There was a team of four professors who were the official judges for the day and they announced three prizes in the end. Prakash Rajan, first year Chemistry student won the first prize. Jayden, first year student from the Department of Maths won the second prize and Mia Joseph, second year student Commerce student won the third prize. The three students were given prices at the end of the program by the Principal and all the participants were given certificates and mementos for their effort. The exhibition came to an end at 4:00 p.m.

Now, read a newspaper report on the extreme weather conditions in India.

India saw extreme weather disasters on 241 of 273 days of 2022, claiming 2577 lives.

Aditi Gupta, 01 November 2021

India experienced extreme weather events between January and September this year which claimed 2,755 human lives and 69,000 animals across the country. A latest report by India’s environment think tank Centre for Science and Environment said that the “worse is happening now” with each month experiencing extreme weather days be it heatwaves, coldwaves, heavy rainfall, flooding, lightning, storms, cyclones, cloudburst and snowfall in different regions in the country through various seasons.

According to the report titled ‘The State of Extreme Weather 2022’, which analyzed extreme weather events in India in its first 273 days this year, more than 400,000 houses and 1.8 million hectares of cropland was damaged by weather disasters. During a webinar ahead of the international climate conference COP 27 scheduled to begin on November 7 in Egypt, CSE Director General Sunita Narain said the extreme weather disasters were the “revenge of nature” and an impact of climate change.

Presenting the report, its authors Rajit Sengupta and Kiran Pandey said that on 241 out of the 273 days in 2022, India experienced extreme weather events. While on 159 days the country saw lightning and storms, there was heavy rainfall, floods and landslides on 157 days, heatwaves on 66 days, coldwaves on 30 days, cloudburst on 11 days and snowfall on two days. These events also claimed several lives.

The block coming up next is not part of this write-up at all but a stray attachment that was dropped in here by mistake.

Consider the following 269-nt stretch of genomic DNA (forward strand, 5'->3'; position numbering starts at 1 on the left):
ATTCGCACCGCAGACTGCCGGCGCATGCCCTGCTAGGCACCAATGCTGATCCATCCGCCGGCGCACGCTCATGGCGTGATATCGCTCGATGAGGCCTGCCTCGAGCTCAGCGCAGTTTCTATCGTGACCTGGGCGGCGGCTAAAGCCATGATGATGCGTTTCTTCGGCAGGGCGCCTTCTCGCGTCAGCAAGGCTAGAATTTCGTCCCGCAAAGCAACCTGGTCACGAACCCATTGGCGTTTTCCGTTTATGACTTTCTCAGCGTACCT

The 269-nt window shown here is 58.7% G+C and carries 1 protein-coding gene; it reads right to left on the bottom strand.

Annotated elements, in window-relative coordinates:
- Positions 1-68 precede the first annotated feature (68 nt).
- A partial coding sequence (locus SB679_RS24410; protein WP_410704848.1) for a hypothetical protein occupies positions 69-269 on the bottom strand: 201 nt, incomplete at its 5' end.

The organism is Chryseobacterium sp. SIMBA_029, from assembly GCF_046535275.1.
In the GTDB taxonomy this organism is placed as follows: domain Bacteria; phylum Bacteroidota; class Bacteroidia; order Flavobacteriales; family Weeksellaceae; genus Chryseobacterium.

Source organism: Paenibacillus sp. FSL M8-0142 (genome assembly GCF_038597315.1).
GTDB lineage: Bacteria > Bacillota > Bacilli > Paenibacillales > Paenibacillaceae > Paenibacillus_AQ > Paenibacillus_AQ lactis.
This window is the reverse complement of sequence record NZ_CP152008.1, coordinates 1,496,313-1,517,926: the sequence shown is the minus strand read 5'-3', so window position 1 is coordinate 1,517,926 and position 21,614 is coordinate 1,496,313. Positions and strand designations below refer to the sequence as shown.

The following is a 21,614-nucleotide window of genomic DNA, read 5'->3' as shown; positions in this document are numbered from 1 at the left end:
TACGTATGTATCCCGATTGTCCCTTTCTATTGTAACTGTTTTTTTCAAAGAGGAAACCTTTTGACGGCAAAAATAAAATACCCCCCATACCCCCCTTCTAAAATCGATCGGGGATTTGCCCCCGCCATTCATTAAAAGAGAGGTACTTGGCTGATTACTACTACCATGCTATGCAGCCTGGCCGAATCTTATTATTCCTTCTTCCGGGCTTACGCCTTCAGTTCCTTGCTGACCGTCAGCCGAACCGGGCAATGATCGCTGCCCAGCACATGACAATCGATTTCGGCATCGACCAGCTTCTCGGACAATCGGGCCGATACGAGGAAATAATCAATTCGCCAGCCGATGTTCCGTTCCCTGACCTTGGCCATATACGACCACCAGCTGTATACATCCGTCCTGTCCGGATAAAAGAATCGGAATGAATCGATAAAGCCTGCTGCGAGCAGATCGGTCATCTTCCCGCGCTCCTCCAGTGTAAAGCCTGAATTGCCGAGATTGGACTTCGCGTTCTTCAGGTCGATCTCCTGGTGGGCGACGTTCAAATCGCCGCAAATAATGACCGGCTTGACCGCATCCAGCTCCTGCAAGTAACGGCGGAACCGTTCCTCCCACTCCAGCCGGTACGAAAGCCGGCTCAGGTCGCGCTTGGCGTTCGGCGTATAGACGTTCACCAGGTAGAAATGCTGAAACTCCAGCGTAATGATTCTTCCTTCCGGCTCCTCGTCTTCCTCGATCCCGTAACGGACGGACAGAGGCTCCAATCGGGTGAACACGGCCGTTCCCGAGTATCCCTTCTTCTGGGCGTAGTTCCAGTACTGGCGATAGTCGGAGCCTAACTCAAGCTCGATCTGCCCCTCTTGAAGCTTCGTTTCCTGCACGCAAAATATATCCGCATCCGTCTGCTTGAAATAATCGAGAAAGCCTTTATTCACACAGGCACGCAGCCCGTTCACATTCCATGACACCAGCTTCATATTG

Around 1214 human lives were claimed by heavy rain, floods and landslides between June and September with north-eastern state of Assam being hit the worst with 221 deaths followed by central India’s Madhya Pradesh with 112 deaths. Nearly 954 people were killed due to lightning and storm between July and September with Madhya Pradesh recording maximum deaths at 164 followed by Maharashtra at 94.
The report said that India recorded 66 days of heatwaves which claimed 45 lives with the early onset in March until July. The western state of Rajasthan was worst hit by heatwaves which lasted 42 days followed by Maharashtra with 24 days of heatwaves and 34 deaths. Rajasthan did not record any death due to heatwave, the report said.

The country also experienced cold waves or cold days for 30 days with 22 days in January and eight days in February in two states and Union Territories. While Madhya Pradesh had 21 days of cold waves, it lasted for 20 days in Uttar Pradesh. No lives were claimed.
The 11 days of cloudburst killed 33 people in four states with maximum deaths in Himachal Pradesh at 12. Two places – Jammu and Kashmir and Arunachal Pradesh experienced snowfall which lasted two days in the entire 273 days and claimed a total of eight lives. While one person died in Jammu and Kashmir, seven deaths were recorded in Arunachal Pradesh.

“While January saw cooler daytime temperatures, February remained almost half a degree colder than normal, resulting in 30 cold wave days and 12 hailstorm days. January was also abnormally wet. It was the seventh wettest since 1901 while February was drier than normal,” said Kiran Pandey, Programme Director, Environment Resource Unit, CSE. (

Practice Exercises

  1. Prepare a report for your college magazine on the Annual Day event.
  2. You are the reporter covering a match for the Football World Cup. Write a brief report of the match.
  3. Write a report on waste management in your locality.
  4. Prepare a study report on animal abuse in your state.